Place of Performance of a Contract
The place of performance of a contract refers to the particular place where the execution of the last act was done.3 min read
2. How to Determine the Place of Performance
3. Determining the Jurisdiction of the Contract's Place of Performance
The place of performance of a contract refers to the particular place where the execution of the last act (an act executed by the contracting parties, needed to complete the contract and give it validity) was done.
To settle a legal dispute involving property or parties that are located in different jurisdictions (and where there is a difference between the substantiate laws of the two jurisdictions), the court may decide to apply the lex loci contractus which is the place where the contract was entered into.
Such a decision is governed by the laws in the place of performance of the contract. If the interest allowed by the law in the contract's place of performance is higher than that permitted in the place of contract, the contracting parties can stipulate the higher interest.
Changes to the Place of Business
If there are changes to its place of business before the conclusion of a contract, the concerned party must bear all increase in expenses that are incidental to the contract's performance.
How to Determine the Place of Performance
The contract's place of performance is determined from the terms of the contract. The place where a contractual obligation must be performed is determined by the express terms stated in the contract.
For instance, if the contract stipulates the obligation of one party to build, such an obligation must be carried out on the construction site. This means that the transportation of all goods must be performed in line with the agreed route.
However, rules are needed in cases where the terms of the contract and the circumstances do not stipulate the place of performance. Generally, the party required to perform obligations does so at its place of business. Where monetary obligations are involved, the reverse is the case. The obligor carries out its obligations at the place of business of the obligee.
Although these solutions are not satisfactory, they reflect a need for rules to govern cases where circumstances do not indicate the place of performance and the contracting parties made no alternative arrangement.
To determine the system of law that controls, it is necessary to first determine the jurisdiction of the contract's performance.
Determining the Jurisdiction of the Contract's Place of Performance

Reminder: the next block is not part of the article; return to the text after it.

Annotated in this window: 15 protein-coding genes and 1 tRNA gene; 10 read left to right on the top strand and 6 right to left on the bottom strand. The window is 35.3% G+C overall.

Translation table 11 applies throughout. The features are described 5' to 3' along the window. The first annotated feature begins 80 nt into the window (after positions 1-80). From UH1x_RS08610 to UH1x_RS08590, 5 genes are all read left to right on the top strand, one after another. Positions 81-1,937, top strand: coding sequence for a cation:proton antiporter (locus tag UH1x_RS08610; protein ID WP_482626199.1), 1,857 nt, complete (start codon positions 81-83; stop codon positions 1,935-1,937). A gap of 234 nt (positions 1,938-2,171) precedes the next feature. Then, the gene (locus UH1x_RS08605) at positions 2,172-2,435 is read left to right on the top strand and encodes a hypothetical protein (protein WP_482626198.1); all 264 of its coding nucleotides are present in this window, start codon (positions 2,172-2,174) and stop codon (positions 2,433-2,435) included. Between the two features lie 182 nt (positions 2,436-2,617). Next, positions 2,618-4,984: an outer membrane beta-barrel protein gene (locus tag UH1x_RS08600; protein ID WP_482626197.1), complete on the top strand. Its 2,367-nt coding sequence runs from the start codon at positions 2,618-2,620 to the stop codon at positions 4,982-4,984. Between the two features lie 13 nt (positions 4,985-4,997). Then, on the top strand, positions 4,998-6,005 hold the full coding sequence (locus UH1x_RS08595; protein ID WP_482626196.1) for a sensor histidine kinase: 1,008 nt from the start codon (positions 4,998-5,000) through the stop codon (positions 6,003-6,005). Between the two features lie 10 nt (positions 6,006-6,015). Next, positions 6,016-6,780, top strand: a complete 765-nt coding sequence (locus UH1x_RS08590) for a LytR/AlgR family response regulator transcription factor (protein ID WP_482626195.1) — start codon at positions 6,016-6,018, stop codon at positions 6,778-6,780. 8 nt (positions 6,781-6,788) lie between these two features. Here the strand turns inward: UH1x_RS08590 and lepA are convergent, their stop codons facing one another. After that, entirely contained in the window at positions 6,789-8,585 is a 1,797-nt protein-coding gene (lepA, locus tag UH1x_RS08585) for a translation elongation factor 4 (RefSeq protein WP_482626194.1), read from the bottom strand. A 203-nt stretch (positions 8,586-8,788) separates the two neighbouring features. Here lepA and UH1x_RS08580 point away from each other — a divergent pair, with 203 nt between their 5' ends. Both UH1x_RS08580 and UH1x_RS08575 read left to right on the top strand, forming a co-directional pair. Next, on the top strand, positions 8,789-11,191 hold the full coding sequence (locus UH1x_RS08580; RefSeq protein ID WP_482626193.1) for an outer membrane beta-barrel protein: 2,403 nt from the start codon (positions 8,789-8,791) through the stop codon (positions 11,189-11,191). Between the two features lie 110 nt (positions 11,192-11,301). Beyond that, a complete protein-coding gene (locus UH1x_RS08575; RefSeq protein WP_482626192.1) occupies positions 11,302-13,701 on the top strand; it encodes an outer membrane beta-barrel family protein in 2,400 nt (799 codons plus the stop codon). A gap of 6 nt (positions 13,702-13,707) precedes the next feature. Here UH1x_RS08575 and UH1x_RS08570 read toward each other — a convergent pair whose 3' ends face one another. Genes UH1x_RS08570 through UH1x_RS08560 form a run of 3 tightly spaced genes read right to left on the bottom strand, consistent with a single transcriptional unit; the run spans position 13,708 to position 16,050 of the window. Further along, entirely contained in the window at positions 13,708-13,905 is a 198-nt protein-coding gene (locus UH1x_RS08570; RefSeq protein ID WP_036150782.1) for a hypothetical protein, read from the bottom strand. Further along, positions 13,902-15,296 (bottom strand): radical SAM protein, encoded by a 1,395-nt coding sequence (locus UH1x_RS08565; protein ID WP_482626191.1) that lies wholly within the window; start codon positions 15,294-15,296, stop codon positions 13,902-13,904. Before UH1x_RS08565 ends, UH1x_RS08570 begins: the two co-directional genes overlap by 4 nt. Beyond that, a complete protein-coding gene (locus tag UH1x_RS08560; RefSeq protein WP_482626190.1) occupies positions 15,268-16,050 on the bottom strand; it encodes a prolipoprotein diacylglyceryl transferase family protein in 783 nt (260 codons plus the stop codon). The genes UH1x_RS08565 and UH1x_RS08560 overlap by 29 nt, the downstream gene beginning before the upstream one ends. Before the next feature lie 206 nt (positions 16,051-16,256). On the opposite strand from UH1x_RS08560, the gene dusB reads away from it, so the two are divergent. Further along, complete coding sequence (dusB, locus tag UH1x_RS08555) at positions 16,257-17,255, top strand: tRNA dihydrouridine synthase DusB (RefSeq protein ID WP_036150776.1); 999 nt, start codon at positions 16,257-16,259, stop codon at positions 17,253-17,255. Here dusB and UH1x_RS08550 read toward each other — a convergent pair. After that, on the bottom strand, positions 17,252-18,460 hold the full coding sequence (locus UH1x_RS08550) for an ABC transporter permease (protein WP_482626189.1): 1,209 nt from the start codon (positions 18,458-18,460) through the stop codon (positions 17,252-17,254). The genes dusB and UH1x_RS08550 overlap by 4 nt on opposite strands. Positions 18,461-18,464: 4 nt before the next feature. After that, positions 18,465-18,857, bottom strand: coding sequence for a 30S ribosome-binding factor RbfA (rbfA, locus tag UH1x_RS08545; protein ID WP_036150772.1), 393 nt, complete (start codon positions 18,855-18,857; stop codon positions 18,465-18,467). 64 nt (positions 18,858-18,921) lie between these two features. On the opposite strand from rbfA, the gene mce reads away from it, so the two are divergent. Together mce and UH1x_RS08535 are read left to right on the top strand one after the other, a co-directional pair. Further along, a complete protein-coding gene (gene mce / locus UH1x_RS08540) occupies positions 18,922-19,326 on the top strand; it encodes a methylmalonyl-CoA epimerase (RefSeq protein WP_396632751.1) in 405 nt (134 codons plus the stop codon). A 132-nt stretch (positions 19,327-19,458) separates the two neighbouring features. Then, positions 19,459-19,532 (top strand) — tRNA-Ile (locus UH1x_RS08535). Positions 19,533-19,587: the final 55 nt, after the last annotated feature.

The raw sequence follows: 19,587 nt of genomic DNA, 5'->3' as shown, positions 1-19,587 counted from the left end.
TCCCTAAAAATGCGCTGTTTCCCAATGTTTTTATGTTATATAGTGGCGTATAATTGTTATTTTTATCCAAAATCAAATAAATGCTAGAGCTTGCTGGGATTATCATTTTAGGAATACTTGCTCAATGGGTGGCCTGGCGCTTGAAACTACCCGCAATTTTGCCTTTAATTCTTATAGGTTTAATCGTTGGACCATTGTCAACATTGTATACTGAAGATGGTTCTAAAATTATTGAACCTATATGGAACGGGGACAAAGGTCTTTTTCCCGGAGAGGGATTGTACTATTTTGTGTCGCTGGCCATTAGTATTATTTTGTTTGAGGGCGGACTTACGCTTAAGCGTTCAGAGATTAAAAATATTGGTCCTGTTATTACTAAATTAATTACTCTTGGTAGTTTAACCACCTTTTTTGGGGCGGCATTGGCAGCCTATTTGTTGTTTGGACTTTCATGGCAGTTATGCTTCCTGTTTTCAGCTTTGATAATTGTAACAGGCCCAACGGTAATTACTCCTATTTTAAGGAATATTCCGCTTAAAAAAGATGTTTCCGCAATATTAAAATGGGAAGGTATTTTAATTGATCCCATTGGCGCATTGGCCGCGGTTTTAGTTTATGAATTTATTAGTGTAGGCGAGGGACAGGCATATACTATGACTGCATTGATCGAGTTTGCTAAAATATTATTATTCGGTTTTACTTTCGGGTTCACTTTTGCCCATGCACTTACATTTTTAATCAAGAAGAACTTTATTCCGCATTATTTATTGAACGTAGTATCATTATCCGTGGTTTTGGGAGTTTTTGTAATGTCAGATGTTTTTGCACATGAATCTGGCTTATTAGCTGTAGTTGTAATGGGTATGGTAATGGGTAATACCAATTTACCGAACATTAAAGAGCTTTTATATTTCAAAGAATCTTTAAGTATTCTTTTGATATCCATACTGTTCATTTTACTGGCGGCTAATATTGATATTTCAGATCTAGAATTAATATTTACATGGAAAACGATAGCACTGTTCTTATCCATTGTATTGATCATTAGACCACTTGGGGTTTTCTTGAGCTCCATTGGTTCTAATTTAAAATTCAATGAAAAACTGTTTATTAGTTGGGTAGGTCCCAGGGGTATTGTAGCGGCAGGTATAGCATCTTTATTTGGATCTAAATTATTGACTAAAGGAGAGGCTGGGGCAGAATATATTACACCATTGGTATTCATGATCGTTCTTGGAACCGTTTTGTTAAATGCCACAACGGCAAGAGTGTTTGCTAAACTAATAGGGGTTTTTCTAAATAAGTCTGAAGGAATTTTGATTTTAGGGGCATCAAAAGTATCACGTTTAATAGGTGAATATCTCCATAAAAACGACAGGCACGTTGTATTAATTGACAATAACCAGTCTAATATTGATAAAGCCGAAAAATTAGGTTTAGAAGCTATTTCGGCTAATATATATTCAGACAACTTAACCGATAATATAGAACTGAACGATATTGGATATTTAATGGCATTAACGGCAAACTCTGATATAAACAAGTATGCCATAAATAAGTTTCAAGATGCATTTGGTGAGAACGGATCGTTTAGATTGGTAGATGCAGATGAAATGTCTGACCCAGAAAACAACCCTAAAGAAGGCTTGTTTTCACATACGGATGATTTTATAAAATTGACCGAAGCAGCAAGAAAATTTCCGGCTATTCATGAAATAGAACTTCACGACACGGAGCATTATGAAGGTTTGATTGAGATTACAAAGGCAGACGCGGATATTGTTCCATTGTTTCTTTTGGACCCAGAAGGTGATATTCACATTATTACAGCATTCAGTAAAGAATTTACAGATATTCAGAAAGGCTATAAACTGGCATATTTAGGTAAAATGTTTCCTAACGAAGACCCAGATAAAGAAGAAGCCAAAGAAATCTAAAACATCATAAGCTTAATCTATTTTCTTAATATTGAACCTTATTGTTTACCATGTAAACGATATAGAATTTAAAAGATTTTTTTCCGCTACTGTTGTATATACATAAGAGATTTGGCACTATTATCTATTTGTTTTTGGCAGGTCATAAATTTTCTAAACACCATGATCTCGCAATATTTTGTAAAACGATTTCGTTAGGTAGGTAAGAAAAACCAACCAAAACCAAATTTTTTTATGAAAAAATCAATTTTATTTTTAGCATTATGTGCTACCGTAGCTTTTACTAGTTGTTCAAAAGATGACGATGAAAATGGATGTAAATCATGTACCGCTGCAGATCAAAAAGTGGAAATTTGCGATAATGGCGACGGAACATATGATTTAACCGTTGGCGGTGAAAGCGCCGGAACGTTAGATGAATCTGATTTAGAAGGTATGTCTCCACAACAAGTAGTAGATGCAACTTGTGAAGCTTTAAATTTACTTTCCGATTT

If this is not indicated, it is assumed that contractual obligations are to be performed in the place where the contract was entered into.
- If a place of performance is fixed absolutely and expressly stated in the contract, that place becomes the place of performance. However, if the intention of the contracting parties was to perform the contractual obligation in the jurisdiction where the contract was entered into but decided to fix some other place of performance in order to evade the rule of law in that jurisdiction, the place of performance is determined by the intention of the contracting parties. This principle applies to contracts of usurious interests.
- If contractual obligations are to be performed in different states/jurisdictions, it is generally held that the laws governing each place of partial performance also govern that part of the contract's performance in that state.
- If it is stated that the contract must be performed in part where it is drafted and in part elsewhere, the law of the different places to be performed will govern the execution of contractual obligations unless the parties' intentions indicate otherwise.
- If the contract's place of performance is optional, the execution of obligation is controlled by the jurisdiction where the contract was entered into. This means that an insurance firm in one state may issue a policy to be delivered in a different state. Although the terms of the contract policy state that the premium is due in the place where the firm was domiciled, there would be a provision in the policy that stipulates that it could appoint persons to collect its premiums elsewhere. This means that the premiums can be paid where the policy is to be delivered because the contract is governed by the laws of the state where the premiums are paid and where it would be delivered.
- The laws of the place of performance control usury if a contract is payable at the lender's main office or any other place designated.
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